Mouse, by the way, was with me the whole time and being fairly cool about it — no crying, sitting on my shoulder, checking things out, etc.
Then as I began to remove the poster from the metal-and-glass frame at Ford we realized moisture has seeped in and the lower-right portion of the poster had stuck to the glass. I had to spend a long 10 minutes slowly slicing the sticky paper shreds off the glass with a razor blade. Then I had to wait for the scan to be done and put to disc, and then I had to go back to my Sir Speedy guy and give him the disc for digital touch-ups and printing.
It all reminded me that copying and restoring old materials is a fragile undertaking, and that you have to treat all the materials with kid gloves. But what a beauty this thing is. Those rich blues and reds, the Victorian-era trim on the perimeter, etc. About as rare as rare-ass movie posters come.
The cursive caption beneath the oval-shaped monochrome photo of Beatty and Julie Christie reads as follows: “Mr. John Q. McCabe & Mrs. Constance Miller — Town of Presbyterian Church 1902.”
Here’s an excerpt from a q & a between Film.com’s Mark Bourne and Elvis Mitchell, longtime host of KCRW’s “The Treatment” and now the host of TCM’s Elvis Mitchell: Under The Influence, which debuts this evening at 8 pm and then repeats again at 10:30 pm. An interview with Sydney Pollack starts it all off.
MB: “With the interviews you’ve done so far for the TV show, and to a lesser extent your radio show…”
Elvis Mitchell: “Oh, thank you, ‘a lesser extent’…”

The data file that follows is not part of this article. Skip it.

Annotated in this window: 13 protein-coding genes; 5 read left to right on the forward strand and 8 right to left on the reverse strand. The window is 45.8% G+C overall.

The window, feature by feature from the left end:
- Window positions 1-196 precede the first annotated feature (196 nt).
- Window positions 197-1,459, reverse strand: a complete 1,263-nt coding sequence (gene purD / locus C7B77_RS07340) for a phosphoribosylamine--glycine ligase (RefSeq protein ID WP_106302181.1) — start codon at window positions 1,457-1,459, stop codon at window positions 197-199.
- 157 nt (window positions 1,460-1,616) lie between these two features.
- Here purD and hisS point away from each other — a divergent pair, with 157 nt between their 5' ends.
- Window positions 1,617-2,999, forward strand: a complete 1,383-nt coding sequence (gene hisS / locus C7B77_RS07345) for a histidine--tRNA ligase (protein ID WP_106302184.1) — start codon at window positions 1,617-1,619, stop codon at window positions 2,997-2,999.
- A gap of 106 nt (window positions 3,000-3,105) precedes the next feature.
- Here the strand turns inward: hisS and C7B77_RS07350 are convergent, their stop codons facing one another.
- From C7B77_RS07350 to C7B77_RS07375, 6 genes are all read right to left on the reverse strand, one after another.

MB: [sudden panic]: “No, no, no, I mean…”
Elvis Mitchell: “Oh, no, okay, this is what got me into therapy, right?
MB: Well, since we’re talking about the TV show….
Elvis Mitchell: “Beautifully done.”
So 20th Century Fox chief Tom Rothman has hosted 16 episodes of “Fox Legacy,”the Fox Movie Channel show, and there are no YouTube clips to embed? Today’s N.Y. Times story by Brooks Barnes reports that Rothman “has developed a cult following for his historical monologues and self-deprecating style. He gets fan mail — no less a viewer than Steven Spielberg recently dropped him a note — and more episodes are on order.”
Do the top people who make a film take on the look and mood of same? Or does the film take on the look and mood of these top people? Consider this photo of Mamma Mia writer, director and co-producer Catherine Johnson (l.), Phyllida Lloyd (center) and Judy Craymer (r.), which was used for a 7.6 N.Y. Times profile by Sylviane Gold. What does this photo tell you (or at least suggest) about the character and tone of the film?
Johnson, Lloyd and Craymer